Why Make Informational Interviews Part of the Job Hunt?

I am back in the job hunt after 24 years, and what I notice is that the experience is like entering the dreaded dating game after you suddenly find yourself single again.  The idea of forwarding my professional-looking resume and carefully worded cover letter to potential employers, who, if I’m lucky, will only give it a cursory glance, can feel downright depressing.  Just like dating, it feels like a desperate attempt to get someone to notice me.  How does one stand out in the crowd, if you’re not tall, dark and handsome, or a pretty, slender blond?

When I found I would soon be out of work, someone loaned me a small book titled, “Want a New Better Fantastic Job?” by Pam Gross and Peter Paskill (2001).  My friend suggested I read the section on informational interviews.  I’d heard of informational interviews before, but knew very little about it in practice.  When I read the section she referenced, the vision of me taking charge of the interview process to find a new career immediately felt liberating.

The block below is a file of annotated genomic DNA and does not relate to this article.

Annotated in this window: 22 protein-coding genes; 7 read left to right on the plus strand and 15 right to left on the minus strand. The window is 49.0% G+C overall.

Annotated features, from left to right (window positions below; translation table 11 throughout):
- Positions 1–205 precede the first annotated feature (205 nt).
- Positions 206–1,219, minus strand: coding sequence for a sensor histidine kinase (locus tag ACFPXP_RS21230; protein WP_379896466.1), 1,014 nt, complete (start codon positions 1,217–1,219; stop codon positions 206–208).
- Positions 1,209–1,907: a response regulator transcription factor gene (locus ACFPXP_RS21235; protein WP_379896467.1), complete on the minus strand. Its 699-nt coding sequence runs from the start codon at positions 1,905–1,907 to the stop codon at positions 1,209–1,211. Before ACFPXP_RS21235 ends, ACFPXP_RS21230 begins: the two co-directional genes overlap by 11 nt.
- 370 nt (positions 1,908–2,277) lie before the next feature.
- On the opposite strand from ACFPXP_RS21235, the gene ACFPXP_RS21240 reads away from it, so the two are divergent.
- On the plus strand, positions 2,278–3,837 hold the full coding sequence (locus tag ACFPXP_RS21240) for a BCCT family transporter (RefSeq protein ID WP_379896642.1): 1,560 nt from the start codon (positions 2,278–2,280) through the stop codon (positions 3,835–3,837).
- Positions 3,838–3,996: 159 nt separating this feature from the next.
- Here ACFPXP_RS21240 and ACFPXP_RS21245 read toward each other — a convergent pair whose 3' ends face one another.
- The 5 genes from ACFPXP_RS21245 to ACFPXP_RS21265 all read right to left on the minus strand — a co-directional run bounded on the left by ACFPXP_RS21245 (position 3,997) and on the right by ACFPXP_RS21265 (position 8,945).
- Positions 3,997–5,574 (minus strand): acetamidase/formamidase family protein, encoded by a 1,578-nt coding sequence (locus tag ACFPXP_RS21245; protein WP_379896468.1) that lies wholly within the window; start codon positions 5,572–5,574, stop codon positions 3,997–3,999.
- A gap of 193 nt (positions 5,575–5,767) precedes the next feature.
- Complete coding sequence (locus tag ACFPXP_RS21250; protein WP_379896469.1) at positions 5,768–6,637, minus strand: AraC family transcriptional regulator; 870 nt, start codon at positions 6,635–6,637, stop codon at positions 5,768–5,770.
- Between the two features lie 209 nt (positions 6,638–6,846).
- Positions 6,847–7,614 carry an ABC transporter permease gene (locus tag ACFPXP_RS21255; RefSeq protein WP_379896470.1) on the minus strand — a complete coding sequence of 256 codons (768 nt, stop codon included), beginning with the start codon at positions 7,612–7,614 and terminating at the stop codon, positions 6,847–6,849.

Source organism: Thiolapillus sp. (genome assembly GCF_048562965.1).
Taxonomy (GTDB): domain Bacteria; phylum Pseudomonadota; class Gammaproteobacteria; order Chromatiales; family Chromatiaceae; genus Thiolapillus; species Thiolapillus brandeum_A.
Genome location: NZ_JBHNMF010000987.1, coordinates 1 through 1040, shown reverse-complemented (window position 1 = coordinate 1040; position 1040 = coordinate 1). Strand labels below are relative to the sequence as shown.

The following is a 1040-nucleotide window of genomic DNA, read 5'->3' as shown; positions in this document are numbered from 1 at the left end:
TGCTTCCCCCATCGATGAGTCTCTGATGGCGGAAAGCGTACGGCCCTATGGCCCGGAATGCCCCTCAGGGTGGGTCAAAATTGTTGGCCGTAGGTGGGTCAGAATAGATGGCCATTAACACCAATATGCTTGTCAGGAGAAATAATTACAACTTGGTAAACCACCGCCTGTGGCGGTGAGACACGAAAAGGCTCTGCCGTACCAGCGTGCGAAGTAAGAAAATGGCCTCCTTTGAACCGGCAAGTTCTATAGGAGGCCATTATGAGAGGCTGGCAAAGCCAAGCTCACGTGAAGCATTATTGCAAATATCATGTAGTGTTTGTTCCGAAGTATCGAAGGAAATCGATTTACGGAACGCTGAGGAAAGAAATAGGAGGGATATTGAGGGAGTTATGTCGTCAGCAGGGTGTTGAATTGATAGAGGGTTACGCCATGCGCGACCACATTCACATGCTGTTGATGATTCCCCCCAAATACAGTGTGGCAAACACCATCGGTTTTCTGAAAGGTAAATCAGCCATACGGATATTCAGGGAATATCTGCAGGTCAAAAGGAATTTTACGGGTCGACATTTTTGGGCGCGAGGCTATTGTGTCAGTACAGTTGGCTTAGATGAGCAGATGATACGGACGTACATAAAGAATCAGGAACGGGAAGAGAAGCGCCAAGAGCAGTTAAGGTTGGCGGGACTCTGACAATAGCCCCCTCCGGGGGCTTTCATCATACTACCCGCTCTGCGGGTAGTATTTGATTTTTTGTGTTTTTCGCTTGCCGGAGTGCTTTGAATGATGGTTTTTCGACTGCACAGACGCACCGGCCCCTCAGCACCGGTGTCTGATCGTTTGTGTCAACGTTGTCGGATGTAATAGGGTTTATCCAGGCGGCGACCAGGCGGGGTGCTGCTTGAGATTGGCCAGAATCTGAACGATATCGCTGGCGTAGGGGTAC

In contrast, the way most of us learned to conduct a job search by filling out an application and submitting a resume on line feels passive and anonymous.  We all know that employers are flooded with hundreds of resumes for every position they advertise.  Culling through all those applications to find the group of 3-5 best candidates boils down to checking education status and seeing whether the stated prior experience matches what the employer is looking for.  Today many organizations use computer systems to perform a key-word search on the applications they receive to make the initial cut.  The goal is to unearth that small, elite, group of people blessed with:

  • The appropriate college degree (Hmmm.  You say you have a Russian history degree?);
  • Unique job skills (paralegal who can read and write Mandarin); and,
  • A record of employment stability with a history of varied, yet somewhat dissimilar and progressively more responsible positions (I ask you, is all of that experience absolutely necessary?).